Hecho con amor

Eduardo Chávez never imagined that his truck-based take on seafood—fresh, herbaceous, citrusy—could compete with the giant fried platters offered at every other brick-and-mortar on Ocracoke Island.

Más Manteca, More Lard

Lora Smith explores how changes in the grocery aisle reflect changes in the broader Appalachian community of Manchester, Kentucky.

Charlotte’s Central Avenue Corridor

La Avenida Central de Charlotte revela una demografía cambiante de la ciudad, desde la clase de trabajadores de raza blanca de las fábricas textiles a principios del siglo veinte hasta una ola de inmigración en la década de los noventa. Estos nuevos sureños llenaron negocios abandonados y subdivisiones, uniéndose a lo largo de este pasillo, … Continued

Altar Call by Maria Godoy

To close the 2017 SFA symposium Maria Godoy, a senior editor with NPR’s Science Desk and the host of The Salt, asked: What did we learn? What burden will we shoulder together?

The Feast of St. Mary

In sharing stories of panaderia at the 2017 Southern Foodways Symposium, Lisa Donovan reflects on her Mexican grandmother and how those places influence her understanding of identity.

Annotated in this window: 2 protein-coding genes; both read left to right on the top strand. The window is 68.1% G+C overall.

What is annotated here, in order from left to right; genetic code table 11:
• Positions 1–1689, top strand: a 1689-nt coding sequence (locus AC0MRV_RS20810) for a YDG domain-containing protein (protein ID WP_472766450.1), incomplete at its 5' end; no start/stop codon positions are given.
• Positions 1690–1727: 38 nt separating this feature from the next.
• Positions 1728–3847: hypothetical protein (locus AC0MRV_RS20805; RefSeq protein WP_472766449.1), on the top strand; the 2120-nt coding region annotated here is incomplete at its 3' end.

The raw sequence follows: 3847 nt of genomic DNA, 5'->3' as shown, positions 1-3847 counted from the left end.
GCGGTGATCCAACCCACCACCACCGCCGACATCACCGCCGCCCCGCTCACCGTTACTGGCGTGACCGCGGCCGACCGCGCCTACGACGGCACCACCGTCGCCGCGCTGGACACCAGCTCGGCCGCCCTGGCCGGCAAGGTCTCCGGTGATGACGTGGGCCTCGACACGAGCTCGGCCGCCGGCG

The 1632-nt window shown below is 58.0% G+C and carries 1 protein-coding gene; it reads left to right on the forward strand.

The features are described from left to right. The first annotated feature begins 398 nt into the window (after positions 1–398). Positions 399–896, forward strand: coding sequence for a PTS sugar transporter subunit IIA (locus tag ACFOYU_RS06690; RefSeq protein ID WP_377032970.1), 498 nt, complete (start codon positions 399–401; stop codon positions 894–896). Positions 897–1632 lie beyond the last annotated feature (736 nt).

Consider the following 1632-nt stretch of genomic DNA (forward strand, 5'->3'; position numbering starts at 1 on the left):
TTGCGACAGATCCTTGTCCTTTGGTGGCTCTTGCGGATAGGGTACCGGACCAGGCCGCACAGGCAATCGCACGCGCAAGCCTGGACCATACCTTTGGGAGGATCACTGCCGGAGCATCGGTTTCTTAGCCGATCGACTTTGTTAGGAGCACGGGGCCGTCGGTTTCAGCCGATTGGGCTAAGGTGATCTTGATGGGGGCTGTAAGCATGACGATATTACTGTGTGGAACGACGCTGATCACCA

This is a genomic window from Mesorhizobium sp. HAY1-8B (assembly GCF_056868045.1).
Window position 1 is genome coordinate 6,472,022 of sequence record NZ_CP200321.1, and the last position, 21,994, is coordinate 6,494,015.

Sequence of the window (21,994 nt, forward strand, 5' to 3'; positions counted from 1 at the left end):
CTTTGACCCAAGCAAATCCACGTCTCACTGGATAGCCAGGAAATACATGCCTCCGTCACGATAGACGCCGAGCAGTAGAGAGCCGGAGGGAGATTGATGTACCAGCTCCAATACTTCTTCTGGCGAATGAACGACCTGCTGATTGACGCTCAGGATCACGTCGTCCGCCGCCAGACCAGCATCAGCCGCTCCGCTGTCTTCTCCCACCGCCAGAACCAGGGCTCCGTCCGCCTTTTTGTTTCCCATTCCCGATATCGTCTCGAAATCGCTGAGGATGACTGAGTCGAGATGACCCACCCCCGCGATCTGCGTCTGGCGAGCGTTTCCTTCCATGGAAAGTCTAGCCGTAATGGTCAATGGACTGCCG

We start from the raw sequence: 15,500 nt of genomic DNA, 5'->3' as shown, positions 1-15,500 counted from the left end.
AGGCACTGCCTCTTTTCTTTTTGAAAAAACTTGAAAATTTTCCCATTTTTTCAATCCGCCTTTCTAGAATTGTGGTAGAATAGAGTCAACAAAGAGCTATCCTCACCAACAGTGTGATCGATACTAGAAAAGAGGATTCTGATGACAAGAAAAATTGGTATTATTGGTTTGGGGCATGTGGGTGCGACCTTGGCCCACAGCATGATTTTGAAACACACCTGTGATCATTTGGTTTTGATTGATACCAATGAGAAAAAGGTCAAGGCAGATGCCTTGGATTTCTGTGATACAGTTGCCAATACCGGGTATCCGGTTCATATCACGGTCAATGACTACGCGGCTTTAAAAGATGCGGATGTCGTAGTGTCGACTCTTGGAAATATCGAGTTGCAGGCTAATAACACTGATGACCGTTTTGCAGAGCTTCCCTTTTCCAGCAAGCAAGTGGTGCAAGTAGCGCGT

Anda Conmigo en Plaza Fiesta

At the 2017 symposium, Smith Symposium Fellow Steven Alvarez introduced SFA to Plaza Fiesta, a large market located in a strip mall outside Atlanta.

Las Pulgas: Voices from a New Orleans Market

At the 2017 symposium, Sara Fouts and Fernando Lopez provided a historical and ethnographic background of Latino migration to New Orleans, and described the rise of the pulga.

Cheap Eats, Cheap Labor, Hidden Costs

At the 2017 SFA symposium, Diep Tran argues that “immigrant food is often expected to be cheap, because, implicitly, the labor that produces it has historically been cheap.” But there is a hidden toll for workers.

In Praise of Las Mujeres del Sur

Sandra Gutierrez, author of Latin American Street Food and The New Southern-Latino Table, addressed the symposium with her thoughts on Latina Southerners.